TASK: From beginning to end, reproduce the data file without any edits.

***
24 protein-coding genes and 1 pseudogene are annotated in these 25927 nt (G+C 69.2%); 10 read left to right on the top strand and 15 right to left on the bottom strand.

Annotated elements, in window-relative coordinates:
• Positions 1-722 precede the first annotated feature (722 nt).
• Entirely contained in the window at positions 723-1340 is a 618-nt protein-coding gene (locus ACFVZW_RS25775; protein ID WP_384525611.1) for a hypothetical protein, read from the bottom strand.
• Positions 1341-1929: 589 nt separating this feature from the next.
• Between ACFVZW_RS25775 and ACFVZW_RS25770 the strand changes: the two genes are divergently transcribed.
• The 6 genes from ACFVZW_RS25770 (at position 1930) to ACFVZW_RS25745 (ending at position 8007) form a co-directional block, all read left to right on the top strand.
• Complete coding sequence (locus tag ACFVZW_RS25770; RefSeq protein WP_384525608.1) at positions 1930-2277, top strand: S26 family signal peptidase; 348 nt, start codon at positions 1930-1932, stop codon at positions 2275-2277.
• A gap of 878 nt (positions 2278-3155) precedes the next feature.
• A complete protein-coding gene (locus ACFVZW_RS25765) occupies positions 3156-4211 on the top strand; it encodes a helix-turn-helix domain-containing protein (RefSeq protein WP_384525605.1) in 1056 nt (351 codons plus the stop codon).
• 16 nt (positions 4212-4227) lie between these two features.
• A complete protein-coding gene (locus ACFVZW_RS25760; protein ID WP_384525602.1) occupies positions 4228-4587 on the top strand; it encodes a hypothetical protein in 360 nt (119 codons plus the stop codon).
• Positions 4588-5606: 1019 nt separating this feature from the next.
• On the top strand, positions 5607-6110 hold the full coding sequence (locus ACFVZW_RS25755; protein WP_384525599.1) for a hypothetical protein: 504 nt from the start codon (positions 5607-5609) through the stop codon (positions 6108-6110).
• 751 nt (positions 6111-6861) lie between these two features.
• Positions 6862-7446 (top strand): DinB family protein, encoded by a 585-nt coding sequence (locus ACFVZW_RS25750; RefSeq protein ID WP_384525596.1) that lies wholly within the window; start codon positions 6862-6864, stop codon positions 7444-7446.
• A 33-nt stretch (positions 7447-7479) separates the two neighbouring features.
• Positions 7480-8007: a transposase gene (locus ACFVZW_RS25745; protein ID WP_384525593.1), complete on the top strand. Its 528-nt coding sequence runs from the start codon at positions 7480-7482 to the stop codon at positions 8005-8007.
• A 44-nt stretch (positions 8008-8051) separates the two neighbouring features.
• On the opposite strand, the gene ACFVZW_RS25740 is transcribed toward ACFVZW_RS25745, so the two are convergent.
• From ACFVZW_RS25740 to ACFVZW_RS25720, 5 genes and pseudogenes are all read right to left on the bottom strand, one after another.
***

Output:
24 protein-coding genes and 1 pseudogene are annotated in these 25927 nt (G+C 69.2%); 10 read left to right on the top strand and 15 right to left on the bottom strand.

Annotated elements, in window-relative coordinates:
• Positions 1-722 precede the first annotated feature (722 nt).
• Entirely contained in the window at positions 723-1340 is a 618-nt protein-coding gene (locus ACFVZW_RS25775; protein ID WP_384525611.1) for a hypothetical protein, read from the bottom strand.
• Positions 1341-1929: 589 nt separating this feature from the next.
• Between ACFVZW_RS25775 and ACFVZW_RS25770 the strand changes: the two genes are divergently transcribed.
• The 6 genes from ACFVZW_RS25770 (at position 1930) to ACFVZW_RS25745 (ending at position 8007) form a co-directional block, all read left to right on the top strand.
• Complete coding sequence (locus tag ACFVZW_RS25770; RefSeq protein WP_384525608.1) at positions 1930-2277, top strand: S26 family signal peptidase; 348 nt, start codon at positions 1930-1932, stop codon at positions 2275-2277.
• A gap of 878 nt (positions 2278-3155) precedes the next feature.
• A complete protein-coding gene (locus ACFVZW_RS25765) occupies positions 3156-4211 on the top strand; it encodes a helix-turn-helix domain-containing protein (RefSeq protein WP_384525605.1) in 1056 nt (351 codons plus the stop codon).
• 16 nt (positions 4212-4227) lie between these two features.
• A complete protein-coding gene (locus ACFVZW_RS25760; protein ID WP_384525602.1) occupies positions 4228-4587 on the top strand; it encodes a hypothetical protein in 360 nt (119 codons plus the stop codon).
• Positions 4588-5606: 1019 nt separating this feature from the next.
• On the top strand, positions 5607-6110 hold the full coding sequence (locus ACFVZW_RS25755; protein WP_384525599.1) for a hypothetical protein: 504 nt from the start codon (positions 5607-5609) through the stop codon (positions 6108-6110).
• 751 nt (positions 6111-6861) lie between these two features.
• Positions 6862-7446 (top strand): DinB family protein, encoded by a 585-nt coding sequence (locus ACFVZW_RS25750; RefSeq protein ID WP_384525596.1) that lies wholly within the window; start codon positions 6862-6864, stop codon positions 7444-7446.
• A 33-nt stretch (positions 7447-7479) separates the two neighbouring features.
• Positions 7480-8007: a transposase gene (locus ACFVZW_RS25745; protein ID WP_384525593.1), complete on the top strand. Its 528-nt coding sequence runs from the start codon at positions 7480-7482 to the stop codon at positions 8005-8007.
• A 44-nt stretch (positions 8008-8051) separates the two neighbouring features.
• On the opposite strand, the gene ACFVZW_RS25740 is transcribed toward ACFVZW_RS25745, so the two are convergent.
• From ACFVZW_RS25740 to ACFVZW_RS25720, 5 genes and pseudogenes are all read right to left on the bottom strand, one after another.